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Nuclear Fibroblast Growth Factor Receptor Signaling in Skeletal Development and Disease

  • Creighton T. Tuzon
  • Diana Rigueur
  • Amy E. MerrillEmail author
Skeletal Development (R Marcucio and J Feng, Section Editors)
Part of the following topical collections:
  1. Topical Collection on Skeletal Development

Abstract

Purpose of Review

Fibroblast growth factor receptor (FGFR) signaling regulates proliferation and differentiation during development and homeostasis. While membrane-bound FGFRs play a central role in these processes, the function of nuclear FGFRs is also critical. Here, we highlight mechanisms for nuclear FGFR translocation and the effects of nuclear FGFRs on skeletal development and disease.

Recent Findings

Full-length FGFRs, internalized by endocytosis, enter the nucleus through β-importin-dependent mechanisms that recognize the nuclear localization signal within FGFs. Alternatively, soluble FGFR intracellular fragments undergo nuclear translocation following their proteolytic release from the membrane. FGFRs enter the nucleus during the cellular transition between proliferation and differentiation. Once nuclear, FGFRs interact with chromatin remodelers to alter the epigenetic state and transcription of their target genes. Dysregulation of nuclear FGFR is linked to the etiology of congenital skeletal disorders and neoplastic transformation.

Summary

Revealing the activities of nuclear FGFR will advance our understanding of 20 congenital skeletal disorders caused by FGFR mutations, as well as FGFR-related cancers.

Keywords

FGFR2 FGFR1 FGF2 Skeletal development Nuclear RTK, cancer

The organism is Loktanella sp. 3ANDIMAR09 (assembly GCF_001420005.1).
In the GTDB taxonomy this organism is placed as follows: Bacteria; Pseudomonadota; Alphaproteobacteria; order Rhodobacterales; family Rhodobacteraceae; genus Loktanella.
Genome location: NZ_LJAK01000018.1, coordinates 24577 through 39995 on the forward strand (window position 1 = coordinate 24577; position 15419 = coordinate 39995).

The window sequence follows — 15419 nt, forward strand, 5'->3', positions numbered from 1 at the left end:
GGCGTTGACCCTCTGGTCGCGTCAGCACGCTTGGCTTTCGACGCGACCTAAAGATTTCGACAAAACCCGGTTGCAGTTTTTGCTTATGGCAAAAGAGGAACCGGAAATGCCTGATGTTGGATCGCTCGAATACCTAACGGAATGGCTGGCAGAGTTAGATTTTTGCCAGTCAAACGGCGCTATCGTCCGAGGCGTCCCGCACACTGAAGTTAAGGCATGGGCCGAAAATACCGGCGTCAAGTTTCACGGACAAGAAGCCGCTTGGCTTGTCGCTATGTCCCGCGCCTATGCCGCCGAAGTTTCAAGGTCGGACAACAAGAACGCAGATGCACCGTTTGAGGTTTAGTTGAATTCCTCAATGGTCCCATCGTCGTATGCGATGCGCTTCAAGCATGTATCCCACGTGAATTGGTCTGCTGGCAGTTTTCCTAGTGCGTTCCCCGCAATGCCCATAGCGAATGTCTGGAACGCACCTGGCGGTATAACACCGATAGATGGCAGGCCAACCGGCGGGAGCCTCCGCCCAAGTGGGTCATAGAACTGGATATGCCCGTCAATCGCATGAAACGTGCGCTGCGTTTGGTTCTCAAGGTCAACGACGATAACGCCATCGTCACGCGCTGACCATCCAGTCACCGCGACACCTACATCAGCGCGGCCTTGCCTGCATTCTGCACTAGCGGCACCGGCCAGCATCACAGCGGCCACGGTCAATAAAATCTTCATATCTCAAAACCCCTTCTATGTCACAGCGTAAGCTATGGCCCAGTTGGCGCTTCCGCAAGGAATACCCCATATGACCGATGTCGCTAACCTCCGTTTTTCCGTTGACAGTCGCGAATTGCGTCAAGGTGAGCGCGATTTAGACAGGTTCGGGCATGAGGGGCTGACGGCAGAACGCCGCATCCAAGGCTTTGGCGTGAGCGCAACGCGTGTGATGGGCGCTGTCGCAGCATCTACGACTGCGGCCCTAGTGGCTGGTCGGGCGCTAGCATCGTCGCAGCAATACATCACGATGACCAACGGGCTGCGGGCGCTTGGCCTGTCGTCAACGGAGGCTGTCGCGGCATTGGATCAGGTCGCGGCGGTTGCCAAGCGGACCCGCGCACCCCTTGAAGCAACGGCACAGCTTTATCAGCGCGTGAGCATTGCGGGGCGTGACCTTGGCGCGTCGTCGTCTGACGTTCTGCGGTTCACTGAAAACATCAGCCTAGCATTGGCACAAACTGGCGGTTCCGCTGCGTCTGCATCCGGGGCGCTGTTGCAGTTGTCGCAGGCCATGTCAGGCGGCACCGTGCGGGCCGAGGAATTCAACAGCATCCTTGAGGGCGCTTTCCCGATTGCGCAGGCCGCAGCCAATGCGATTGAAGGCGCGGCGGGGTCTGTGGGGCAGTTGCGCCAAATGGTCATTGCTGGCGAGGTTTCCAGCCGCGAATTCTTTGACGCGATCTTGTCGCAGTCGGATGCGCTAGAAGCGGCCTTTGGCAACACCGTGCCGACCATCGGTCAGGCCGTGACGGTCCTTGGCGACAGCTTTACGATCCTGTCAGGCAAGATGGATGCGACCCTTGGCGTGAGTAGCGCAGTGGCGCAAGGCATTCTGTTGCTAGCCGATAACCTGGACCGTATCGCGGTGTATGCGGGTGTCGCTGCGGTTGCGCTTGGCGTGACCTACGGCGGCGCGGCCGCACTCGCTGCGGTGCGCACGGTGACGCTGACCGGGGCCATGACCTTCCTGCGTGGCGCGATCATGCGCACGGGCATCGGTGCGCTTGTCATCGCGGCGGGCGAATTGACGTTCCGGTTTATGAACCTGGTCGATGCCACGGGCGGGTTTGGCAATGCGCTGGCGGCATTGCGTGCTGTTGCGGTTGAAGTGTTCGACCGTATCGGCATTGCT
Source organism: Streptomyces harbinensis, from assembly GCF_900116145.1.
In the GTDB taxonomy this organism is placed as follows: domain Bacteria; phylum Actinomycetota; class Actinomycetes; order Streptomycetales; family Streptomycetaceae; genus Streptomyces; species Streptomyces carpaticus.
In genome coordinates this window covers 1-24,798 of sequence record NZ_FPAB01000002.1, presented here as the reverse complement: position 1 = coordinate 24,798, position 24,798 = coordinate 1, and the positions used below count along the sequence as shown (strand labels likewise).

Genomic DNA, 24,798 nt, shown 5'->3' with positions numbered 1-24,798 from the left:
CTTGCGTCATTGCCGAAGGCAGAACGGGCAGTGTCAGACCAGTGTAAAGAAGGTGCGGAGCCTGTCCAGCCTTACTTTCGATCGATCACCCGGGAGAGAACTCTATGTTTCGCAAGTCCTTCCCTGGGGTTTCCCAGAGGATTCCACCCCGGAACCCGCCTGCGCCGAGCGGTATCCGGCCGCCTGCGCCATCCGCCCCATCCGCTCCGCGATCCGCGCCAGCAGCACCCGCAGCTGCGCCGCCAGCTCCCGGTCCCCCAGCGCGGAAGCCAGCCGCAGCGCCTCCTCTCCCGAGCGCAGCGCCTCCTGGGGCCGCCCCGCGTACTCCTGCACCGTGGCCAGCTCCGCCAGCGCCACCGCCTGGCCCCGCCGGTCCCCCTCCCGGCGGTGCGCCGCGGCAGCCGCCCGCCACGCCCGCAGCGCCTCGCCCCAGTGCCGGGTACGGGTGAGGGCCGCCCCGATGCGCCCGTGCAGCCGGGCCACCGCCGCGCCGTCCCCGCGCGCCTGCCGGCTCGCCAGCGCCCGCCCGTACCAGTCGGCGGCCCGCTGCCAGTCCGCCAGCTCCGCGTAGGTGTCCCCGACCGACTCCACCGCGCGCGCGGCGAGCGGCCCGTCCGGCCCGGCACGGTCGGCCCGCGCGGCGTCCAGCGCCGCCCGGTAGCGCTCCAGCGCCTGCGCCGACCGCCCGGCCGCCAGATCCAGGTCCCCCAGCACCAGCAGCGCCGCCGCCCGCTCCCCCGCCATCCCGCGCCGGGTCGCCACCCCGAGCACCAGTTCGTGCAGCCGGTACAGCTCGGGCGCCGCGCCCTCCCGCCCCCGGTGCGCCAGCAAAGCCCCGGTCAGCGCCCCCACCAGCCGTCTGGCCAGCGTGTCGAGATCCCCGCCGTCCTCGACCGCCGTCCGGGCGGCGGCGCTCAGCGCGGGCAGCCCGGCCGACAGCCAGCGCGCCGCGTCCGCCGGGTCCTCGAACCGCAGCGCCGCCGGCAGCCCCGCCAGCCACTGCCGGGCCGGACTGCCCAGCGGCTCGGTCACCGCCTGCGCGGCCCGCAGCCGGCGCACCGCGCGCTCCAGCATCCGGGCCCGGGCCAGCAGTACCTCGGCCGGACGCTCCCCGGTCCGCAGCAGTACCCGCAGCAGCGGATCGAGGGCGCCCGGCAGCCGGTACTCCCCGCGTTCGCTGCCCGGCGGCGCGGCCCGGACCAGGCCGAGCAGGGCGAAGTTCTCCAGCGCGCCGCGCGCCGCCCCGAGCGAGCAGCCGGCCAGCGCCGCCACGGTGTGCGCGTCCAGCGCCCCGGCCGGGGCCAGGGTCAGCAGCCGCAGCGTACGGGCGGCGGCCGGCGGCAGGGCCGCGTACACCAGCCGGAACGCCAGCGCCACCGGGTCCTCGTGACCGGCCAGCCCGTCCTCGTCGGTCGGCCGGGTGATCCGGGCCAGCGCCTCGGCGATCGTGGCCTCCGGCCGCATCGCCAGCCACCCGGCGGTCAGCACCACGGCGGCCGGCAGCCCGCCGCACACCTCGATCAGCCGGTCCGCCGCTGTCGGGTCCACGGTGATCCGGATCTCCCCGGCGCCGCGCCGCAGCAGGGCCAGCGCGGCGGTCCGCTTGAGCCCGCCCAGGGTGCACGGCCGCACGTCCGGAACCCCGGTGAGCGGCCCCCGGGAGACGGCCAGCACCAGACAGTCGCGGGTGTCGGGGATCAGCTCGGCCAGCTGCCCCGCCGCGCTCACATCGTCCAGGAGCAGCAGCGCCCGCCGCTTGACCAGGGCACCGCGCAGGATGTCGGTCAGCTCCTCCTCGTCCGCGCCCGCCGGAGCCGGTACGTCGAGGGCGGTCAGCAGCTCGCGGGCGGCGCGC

Notes

Acknowledgments

The authors thank all the members of the Merrill laboratory for insightful discussions and, in particular, Lauren Bobzin for her critical review of this manuscript.

Funding Information

This work was supported by the National Institutes of Health R01DE025222 to A.E.M.

Compliance with Ethical Standards

Conflict of Interest

The authors declare that they have no conflict of interest.

Human and Animal Right and Informed Consent

This article does not present any primary studies with human or animal subjects.

References

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© Springer Science+Business Media, LLC, part of Springer Nature 2019

Authors and Affiliations

  • Creighton T. Tuzon
    • 1
  • Diana Rigueur
    • 1
  • Amy E. Merrill
    • 1
    • 2
    Email author
  1. 1.Center for Craniofacial Molecular Biology, Herman Ostrow School of DentistryUniversity of Southern CaliforniaLos AngelesUSA
  2. 2.Department of Biochemistry and Molecular Medicine, Keck School of MedicineUniversity of Southern CaliforniaLos AngelesUSA

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